It is that time of year again when kids are headed back to school. Summer family routines are changing as we take our kids shopping for new clothes, school supplies or driving our older kids to college or university. This can be an especially difficult time for our dogs as they feel our emotions.
Often our kids and dogs are inseparable, so it is not uncommon for doggie parents to note and tell their friends that their family pet seems to mope around or is depressed as their children return to school.
Dogs feeling depressed when their people return to their after summer holiday routines can be hard on us too. Some of the best suggestions to help your dog feel more secure are:
- Leaving a t-shirt, pajamas or a pillow case on the floor where your dog likes to sleep can comfort and help him relax as they will feel close to you.
- When leaving your home, do not make a big deal about going out the door.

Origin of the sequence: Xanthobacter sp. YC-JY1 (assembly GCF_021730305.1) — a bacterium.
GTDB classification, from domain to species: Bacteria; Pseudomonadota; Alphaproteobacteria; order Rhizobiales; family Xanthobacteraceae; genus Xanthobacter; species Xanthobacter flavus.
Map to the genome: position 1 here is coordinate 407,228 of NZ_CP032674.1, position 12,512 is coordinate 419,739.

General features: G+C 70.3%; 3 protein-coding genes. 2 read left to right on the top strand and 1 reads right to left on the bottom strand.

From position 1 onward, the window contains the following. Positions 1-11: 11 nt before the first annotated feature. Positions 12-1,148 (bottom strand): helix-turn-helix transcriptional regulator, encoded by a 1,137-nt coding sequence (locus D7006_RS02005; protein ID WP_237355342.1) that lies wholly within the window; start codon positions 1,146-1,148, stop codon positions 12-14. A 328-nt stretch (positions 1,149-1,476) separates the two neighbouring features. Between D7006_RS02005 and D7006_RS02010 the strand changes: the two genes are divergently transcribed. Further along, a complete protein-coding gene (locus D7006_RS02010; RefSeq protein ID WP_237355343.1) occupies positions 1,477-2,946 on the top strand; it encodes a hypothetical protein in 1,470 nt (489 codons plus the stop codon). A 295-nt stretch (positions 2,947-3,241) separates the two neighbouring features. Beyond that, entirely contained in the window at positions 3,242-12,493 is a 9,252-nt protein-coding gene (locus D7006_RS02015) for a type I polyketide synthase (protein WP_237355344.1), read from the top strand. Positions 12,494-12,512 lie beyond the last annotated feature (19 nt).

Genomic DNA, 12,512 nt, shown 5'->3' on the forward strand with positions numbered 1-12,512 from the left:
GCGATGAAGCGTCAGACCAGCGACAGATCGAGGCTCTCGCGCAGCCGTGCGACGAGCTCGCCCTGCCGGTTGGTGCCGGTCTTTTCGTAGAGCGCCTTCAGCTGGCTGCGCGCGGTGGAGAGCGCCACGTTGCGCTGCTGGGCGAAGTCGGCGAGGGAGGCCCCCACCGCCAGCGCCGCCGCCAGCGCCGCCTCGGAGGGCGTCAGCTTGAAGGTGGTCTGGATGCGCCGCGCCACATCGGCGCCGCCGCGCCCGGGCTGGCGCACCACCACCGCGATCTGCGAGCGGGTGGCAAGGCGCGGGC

- Leave toys out for your dog to play with. A busy dog is a dog who is not bored or lonely and works off some excess energy. Many interactive toys are good boredom busters. My dog loves toys that are odd shaped that wiggle and roll round the floor erratically and he also loves toys that can be filled with treats. The idea is to find what motivates your dog to entertain and keep themselves busy so they don’t end up getting into trouble while missing you.
- What is the best cure for feeling down? The more we get outside and walk our dogs, the better we all feel. After school while your dog is still excited to see everyone is an excellent time for kids to play with them and get them outdoors before they get at their homework.
- If your dog enjoys sitting patiently for long periods of time, ask your kids to practice their reading, speeches or other class assignments with him. Dogs don’t judge and are the perfect audience for kids needing a little encouragement. If our dogs see our kids getting stressed, they understand this and will sit closer to encourage the child or maybe bring a toy.
Our dogs will get used to the back-to-school routines, it just takes time. Be patient and read your dog’s language and find what works for them.
Source: Bente Nielsen